Mission preview: One final spaceflight for Endeavour
BY WILLIAM HARWOOD
STORY WRITTEN FOR CBS NEWS "SPACE PLACE" & USED WITH PERMISSION
Posted: April 28, 2011
KENNEDY SPACE CENTER, FL--With just two flights remaining and thousands of layoffs looming, NASA is readying the shuttle Endeavour for launch Friday on its 25th and final mission, a four-spacewalk voyage to deliver supplies, spare parts and a $2 billion particle physics detector to the International Space Station.
Recovering in Houston, Giffords faces a long, difficult rehabilitation and an uncertain prognosis. But Kelly says his wife is making steady progress and will attend the launching in Florida. When told her medical team had approved the trip, she pumped her fist and said "awesome," Kelly told the CBS Evening News.
Joining the national surge of interest in Giffords' story and Kelly's decision to remain in place as Endeavour's commander, President Barack Obama and his family also plan to attend the launching, making him only the third sitting president to witness a manned space launch.
Giffords, her entourage and the First Family will watch from a secure location near the launch control center 3.4 miles from launch pad while several hundred thousand area residents and tourists jam nearby roads and beaches for a chance to see one of NASA's final two shuttle launchings as the 30-year-old program draws to a close.
"It's been an incredible success over a long period of time and it brings a capability that certainly we're not going to replace with the next vehicle," Kelly said. "So it's sad to see it go. (But) I think it's probably the right time to retire the shuttle and move on to something else so we can get out of low-Earth orbit and start to explore the solar system again."
Using a repaired external tank that was damaged during Hurricane Katrina, Endeavour's launch on the 134th shuttle mission is targeted for 3:47:52 p.m. EDT on Friday, April 29, roughly the moment Earth's rotation carries pad 39A into the plane of the space station's orbit. To catch up with the lab complex, the shuttle must take off within five minutes of that "in-plane" moment.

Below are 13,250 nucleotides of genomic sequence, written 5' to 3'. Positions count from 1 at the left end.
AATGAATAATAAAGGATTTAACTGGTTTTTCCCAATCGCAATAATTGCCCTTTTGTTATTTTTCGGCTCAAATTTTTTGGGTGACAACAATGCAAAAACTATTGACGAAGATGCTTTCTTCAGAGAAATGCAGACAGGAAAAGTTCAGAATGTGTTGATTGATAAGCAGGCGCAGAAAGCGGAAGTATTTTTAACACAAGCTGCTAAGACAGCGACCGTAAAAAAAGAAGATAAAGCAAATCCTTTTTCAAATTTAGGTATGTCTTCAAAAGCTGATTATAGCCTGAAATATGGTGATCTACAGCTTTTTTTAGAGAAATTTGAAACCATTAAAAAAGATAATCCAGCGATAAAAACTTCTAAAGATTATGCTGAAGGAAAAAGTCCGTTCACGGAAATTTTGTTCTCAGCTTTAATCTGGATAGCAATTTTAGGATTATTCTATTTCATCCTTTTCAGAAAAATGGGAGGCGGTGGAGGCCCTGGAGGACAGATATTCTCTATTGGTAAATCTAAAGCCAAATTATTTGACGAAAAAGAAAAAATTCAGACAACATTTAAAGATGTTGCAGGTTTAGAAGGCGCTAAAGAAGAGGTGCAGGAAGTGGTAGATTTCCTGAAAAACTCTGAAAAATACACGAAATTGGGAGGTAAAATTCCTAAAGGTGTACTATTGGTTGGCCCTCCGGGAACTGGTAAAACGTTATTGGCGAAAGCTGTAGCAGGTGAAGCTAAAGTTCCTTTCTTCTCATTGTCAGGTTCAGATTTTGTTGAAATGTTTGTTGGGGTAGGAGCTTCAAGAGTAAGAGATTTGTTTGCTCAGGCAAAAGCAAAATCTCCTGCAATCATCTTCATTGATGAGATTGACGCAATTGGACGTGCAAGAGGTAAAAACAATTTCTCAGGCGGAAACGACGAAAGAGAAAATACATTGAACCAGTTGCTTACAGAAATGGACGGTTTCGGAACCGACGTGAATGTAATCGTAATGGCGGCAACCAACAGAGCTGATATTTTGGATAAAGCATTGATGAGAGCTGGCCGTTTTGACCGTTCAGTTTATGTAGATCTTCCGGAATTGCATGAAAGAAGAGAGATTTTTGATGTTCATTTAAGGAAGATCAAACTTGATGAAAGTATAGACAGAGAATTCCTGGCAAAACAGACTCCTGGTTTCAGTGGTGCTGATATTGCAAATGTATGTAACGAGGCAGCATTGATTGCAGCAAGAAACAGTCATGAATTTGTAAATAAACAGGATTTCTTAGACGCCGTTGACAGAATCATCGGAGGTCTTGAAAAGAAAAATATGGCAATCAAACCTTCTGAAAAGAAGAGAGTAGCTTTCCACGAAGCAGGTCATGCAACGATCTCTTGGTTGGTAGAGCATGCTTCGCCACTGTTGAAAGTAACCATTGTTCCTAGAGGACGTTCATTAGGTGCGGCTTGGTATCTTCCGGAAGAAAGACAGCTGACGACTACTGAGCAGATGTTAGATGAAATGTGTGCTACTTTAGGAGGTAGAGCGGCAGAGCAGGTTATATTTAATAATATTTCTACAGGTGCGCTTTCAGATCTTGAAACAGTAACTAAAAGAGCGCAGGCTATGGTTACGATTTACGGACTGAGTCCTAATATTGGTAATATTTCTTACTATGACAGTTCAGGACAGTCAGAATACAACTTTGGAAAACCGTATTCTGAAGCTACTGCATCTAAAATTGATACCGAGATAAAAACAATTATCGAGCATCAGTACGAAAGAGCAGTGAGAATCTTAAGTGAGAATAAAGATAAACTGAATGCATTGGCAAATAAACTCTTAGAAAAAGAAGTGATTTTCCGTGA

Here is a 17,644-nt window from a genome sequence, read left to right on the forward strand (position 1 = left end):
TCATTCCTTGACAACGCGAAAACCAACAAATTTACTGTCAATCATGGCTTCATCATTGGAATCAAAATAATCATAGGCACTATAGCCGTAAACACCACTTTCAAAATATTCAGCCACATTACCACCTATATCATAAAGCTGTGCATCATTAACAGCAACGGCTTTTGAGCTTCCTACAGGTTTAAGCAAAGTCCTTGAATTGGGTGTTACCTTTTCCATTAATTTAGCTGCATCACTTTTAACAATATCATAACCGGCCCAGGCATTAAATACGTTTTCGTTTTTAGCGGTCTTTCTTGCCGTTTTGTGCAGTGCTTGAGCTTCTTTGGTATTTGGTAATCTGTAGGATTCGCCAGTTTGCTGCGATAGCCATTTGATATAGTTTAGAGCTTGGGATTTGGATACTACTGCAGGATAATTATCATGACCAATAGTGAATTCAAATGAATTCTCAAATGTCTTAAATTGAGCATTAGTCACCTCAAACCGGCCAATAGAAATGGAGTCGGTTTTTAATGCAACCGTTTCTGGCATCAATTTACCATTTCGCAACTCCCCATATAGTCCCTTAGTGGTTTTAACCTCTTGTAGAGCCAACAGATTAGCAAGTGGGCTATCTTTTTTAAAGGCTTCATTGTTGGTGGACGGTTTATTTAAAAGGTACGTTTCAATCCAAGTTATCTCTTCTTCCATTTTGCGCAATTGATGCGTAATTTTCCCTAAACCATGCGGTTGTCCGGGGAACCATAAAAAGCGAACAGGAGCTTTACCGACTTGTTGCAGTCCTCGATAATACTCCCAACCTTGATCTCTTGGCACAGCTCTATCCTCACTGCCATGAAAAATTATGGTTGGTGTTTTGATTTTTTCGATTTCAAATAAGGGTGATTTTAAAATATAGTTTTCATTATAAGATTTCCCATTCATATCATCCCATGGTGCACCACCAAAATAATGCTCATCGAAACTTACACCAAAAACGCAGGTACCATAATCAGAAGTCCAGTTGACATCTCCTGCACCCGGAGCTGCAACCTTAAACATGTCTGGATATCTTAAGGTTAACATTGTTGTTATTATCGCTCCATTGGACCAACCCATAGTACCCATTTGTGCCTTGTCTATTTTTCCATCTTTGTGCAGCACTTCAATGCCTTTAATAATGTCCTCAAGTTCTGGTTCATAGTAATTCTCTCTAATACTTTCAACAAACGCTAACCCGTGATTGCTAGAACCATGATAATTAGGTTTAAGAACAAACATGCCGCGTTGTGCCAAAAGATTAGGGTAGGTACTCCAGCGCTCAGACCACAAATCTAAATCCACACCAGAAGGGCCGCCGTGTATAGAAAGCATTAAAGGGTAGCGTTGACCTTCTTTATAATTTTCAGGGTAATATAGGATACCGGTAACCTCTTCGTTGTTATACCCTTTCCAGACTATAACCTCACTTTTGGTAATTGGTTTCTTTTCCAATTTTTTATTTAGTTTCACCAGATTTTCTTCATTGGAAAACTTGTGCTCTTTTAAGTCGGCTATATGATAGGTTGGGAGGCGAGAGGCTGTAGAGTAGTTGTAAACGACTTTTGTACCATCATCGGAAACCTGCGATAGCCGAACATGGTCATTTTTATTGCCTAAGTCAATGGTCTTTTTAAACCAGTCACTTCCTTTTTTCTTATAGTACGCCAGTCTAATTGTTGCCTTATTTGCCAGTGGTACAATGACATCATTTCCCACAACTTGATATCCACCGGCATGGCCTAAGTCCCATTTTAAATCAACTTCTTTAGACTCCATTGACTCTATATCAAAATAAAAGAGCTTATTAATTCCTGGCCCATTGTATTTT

Joining Kelly on Endeavour's upper flight deck will be pilot Gregory "Box" Johnson, European Space Agency flight engineer Roberto Vittori and Michael Fincke, a space station veteran who has logged nearly a full year in space during two earlier expeditions aboard the space station.
Strapped in on the shuttle's lower deck will be station veteran Gregory Chamitoff and Andrew Feustel, who helped repair the Hubble Space Telescope during a 2009 shuttle mission. All seven shuttle fliers are space veterans, but it's the first shuttle flight for Fincke, who rode Russian Soyuz spacecraft for his first two missions.
Lost in the glare of the Giffords story, Endeavour's mission is among the most ambitious of the final half-dozen or so flights to complete the assembly of the International Space Station. Carrying 15 tons of cargo, shuttle mission STS-134 will complete the U.S. segment of the lab complex after 12 years of construction. A final flight by the shuttle Atlantis in late June is devoted primarily to stocking the lab with supplies.
"It is an extremely complex mission," said shuttle Program Manager John Shannon. "It's a long period of time docked to the station, four EVAs, a tremendous amount of activity internal to the ISS, we're going to put a world-class experiment on the ISS and get it all hooked up.
"I think the missions we are executing now in complexity are the most difficult missions that not just NASA, but any nation has ever flown in space. And I would include Apollo in that discussion. I think the missions we do right now are more complicated than what we were doing even during the moon landings."